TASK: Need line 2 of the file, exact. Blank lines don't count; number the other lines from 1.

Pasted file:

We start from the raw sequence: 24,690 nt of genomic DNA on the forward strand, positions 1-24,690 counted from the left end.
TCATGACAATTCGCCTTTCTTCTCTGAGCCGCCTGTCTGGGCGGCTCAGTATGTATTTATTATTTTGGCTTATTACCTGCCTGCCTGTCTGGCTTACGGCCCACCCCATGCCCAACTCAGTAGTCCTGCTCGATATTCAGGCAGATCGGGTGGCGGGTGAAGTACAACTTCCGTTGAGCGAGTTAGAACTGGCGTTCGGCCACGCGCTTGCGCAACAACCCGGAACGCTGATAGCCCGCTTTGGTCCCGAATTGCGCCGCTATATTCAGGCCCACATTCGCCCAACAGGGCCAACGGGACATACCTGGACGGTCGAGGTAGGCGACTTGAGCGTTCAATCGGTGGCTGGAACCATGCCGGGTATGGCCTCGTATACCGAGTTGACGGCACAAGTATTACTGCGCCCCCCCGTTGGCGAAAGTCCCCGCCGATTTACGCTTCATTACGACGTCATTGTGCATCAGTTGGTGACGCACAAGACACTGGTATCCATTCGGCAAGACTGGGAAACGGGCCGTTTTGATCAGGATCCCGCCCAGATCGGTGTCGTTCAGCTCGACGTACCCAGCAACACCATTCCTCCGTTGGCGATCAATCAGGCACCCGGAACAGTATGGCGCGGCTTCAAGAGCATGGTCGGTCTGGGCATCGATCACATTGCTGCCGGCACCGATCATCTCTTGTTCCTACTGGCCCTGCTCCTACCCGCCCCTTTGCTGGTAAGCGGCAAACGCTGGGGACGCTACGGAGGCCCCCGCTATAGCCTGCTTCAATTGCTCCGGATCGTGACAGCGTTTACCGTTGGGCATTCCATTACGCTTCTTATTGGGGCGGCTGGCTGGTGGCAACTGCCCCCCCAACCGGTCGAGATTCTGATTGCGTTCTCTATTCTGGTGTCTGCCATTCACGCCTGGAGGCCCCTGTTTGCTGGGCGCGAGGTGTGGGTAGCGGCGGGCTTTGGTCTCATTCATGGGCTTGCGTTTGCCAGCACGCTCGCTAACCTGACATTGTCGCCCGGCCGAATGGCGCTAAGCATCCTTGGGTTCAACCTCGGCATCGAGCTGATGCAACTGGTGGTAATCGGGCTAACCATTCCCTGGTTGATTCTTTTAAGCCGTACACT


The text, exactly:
TCATGACAATTCGCCTTTCTTCTCTGAGCCGCCTGTCTGGGCGGCTCAGTATGTATTTATTATTTTGGCTTATTACCTGCCTGCCTGTCTGGCTTACGGCCCACCCCATGCCCAACTCAGTAGTCCTGCTCGATATTCAGGCAGATCGGGTGGCGGGTGAAGTACAACTTCCGTTGAGCGAGTTAGAACTGGCGTTCGGCCACGCGCTTGCGCAACAACCCGGAACGCTGATAGCCCGCTTTGGTCCCGAATTGCGCCGCTATATTCAGGCCCACATTCGCCCAACAGGGCCAACGGGACATACCTGGACGGTCGAGGTAGGCGACTTGAGCGTTCAATCGGTGGCTGGAACCATGCCGGGTATGGCCTCGTATACCGAGTTGACGGCACAAGTATTACTGCGCCCCCCCGTTGGCGAAAGTCCCCGCCGATTTACGCTTCATTACGACGTCATTGTGCATCAGTTGGTGACGCACAAGACACTGGTATCCATTCGGCAAGACTGGGAAACGGGCCGTTTTGATCAGGATCCCGCCCAGATCGGTGTCGTTCAGCTCGACGTACCCAGCAACACCATTCCTCCGTTGGCGATCAATCAGGCACCCGGAACAGTATGGCGCGGCTTCAAGAGCATGGTCGGTCTGGGCATCGATCACATTGCTGCCGGCACCGATCATCTCTTGTTCCTACTGGCCCTGCTCCTACCCGCCCCTTTGCTGGTAAGCGGCAAACGCTGGGGACGCTACGGAGGCCCCCGCTATAGCCTGCTTCAATTGCTCCGGATCGTGACAGCGTTTACCGTTGGGCATTCCATTACGCTTCTTATTGGGGCGGCTGGCTGGTGGCAACTGCCCCCCCAACCGGTCGAGATTCTGATTGCGTTCTCTATTCTGGTGTCTGCCATTCACGCCTGGAGGCCCCTGTTTGCTGGGCGCGAGGTGTGGGTAGCGGCGGGCTTTGGTCTCATTCATGGGCTTGCGTTTGCCAGCACGCTCGCTAACCTGACATTGTCGCCCGGCCGAATGGCGCTAAGCATCCTTGGGTTCAACCTCGGCATCGAGCTGATGCAACTGGTGGTAATCGGGCTAACCATTCCCTGGTTGATTCTTTTAAGCCGTACACT